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  Political Geography & Demographics (Moderator: muon2)
  US House Redistricting: General (search mode)
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Author Topic: US House Redistricting: General  (Read 87599 times)
Nat. Sec. Council Member Dwarven Dragon
Wulfric
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E: -1.68, S: 1.22

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« on: June 21, 2015, 04:57:50 pm »

North Dakota with 2 districts, gerrymandered for republicans:

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1. 53-45 McCain
2. 54-44 McCain

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Nat. Sec. Council Member Dwarven Dragon
Wulfric
Atlas Politician
YaBB God
*****
Posts: 21,910
United States


Political Matrix
E: -1.68, S: 1.22

P

« Reply #1 on: June 08, 2017, 12:32:49 am »
« Edited: August 28, 2017, 02:16:26 am by Dwarven Dragon »

This is an example of how the republicans could take out Cooper. The New 5th is McCain 52.5%, The New 6th is McCain 53.4%. The other seats remain unchanged.

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(Just click where the image should be if it doesn't come up right)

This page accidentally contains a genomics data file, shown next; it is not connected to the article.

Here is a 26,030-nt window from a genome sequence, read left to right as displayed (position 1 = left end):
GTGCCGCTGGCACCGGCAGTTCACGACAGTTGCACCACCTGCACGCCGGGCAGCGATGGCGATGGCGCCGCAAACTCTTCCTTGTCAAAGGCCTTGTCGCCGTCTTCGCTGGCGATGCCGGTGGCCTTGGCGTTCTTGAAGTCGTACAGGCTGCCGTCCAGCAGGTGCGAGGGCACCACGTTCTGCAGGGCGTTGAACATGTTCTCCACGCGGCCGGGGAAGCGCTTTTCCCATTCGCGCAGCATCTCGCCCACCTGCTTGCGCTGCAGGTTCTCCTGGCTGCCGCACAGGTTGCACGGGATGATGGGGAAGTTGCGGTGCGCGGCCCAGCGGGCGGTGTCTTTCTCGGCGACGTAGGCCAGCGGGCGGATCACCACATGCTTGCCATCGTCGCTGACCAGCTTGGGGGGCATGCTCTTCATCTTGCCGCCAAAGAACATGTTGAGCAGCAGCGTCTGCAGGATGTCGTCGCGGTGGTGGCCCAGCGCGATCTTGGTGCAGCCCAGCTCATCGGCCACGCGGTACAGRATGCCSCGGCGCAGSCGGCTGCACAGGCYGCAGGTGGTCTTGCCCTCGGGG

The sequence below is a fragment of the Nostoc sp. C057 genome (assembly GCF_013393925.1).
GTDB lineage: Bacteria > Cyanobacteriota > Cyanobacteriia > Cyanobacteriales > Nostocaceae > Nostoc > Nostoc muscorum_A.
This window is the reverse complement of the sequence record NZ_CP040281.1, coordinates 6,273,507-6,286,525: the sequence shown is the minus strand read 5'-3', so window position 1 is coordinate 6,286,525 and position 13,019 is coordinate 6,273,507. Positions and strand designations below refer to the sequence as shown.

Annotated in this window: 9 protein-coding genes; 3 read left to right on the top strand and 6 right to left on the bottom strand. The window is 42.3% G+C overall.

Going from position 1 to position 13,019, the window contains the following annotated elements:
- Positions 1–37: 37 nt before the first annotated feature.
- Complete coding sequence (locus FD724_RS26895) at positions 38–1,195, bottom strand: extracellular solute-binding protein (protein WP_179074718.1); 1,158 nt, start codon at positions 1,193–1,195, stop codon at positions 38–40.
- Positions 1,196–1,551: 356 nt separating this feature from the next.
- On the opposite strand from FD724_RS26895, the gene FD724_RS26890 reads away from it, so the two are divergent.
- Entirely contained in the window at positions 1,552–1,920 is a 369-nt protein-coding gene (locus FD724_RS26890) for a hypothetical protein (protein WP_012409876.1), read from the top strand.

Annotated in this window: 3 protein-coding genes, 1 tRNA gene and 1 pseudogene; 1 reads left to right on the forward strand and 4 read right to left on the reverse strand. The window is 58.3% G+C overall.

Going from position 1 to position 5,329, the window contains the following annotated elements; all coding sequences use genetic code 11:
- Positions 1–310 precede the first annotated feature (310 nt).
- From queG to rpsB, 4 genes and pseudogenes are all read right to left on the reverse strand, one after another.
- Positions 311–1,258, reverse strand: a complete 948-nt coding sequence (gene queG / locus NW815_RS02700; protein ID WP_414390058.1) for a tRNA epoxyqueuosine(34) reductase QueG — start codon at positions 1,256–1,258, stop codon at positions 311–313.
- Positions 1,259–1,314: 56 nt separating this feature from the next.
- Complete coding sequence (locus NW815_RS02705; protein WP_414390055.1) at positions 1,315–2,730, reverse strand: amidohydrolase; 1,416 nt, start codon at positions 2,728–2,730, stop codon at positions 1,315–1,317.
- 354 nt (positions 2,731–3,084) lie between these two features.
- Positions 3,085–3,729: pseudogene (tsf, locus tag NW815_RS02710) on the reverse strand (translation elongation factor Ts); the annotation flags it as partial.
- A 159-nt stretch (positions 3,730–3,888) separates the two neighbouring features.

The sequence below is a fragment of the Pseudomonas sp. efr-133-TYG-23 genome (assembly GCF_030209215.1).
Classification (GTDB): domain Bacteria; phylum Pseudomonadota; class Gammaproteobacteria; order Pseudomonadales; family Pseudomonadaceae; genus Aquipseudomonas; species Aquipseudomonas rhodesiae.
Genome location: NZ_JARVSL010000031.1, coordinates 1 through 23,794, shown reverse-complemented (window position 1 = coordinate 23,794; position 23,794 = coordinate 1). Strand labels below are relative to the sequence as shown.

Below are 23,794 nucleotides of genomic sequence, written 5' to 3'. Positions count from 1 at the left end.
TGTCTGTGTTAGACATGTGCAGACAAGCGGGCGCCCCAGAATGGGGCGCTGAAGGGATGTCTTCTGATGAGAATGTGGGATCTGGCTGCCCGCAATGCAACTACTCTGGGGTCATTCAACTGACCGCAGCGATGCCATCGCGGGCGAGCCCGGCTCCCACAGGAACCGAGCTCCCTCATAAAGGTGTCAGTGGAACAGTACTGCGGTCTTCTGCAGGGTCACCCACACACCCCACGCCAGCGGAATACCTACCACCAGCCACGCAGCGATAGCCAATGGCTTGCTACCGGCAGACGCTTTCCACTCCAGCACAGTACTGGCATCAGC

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Nat. Sec. Council Member Dwarven Dragon
Wulfric
Atlas Politician
YaBB God
*****
Posts: 21,910
United States


Political Matrix
E: -1.68, S: 1.22

P

« Reply #2 on: June 08, 2017, 08:44:09 am »

Do we think that Republicans are likely to draw Jim Cooper out of a seat following 2020?  It is really easy to carve up Nashville given how Republican the surrounding districts are (and since Nashville is actually only moderately Democratic-leaning itself).

I don't know if I'd call 60-34 a moderately Democratic leaning county, but yes. We can probably assume that unless the Supreme Court rules partisan gerrymandering unconstitutional the Nashville, Louisville, and maybe Kansas City seats will be ripped apart. 

The one thing that often prevents it is incumbents being very demanding about their district boundaries. For example, if MO-04 took on more of Kansas City to crack it, Vicki Hartzlter could lose in the primary to a Kansas City-based Republican.

Kansas City is also Dem enough that when you split it up, unless you completely throw out any semblance  to the current district scheme, there is still a seat that is like McCain +3, thus you don't have a completely guaranteed 8-1 Map.
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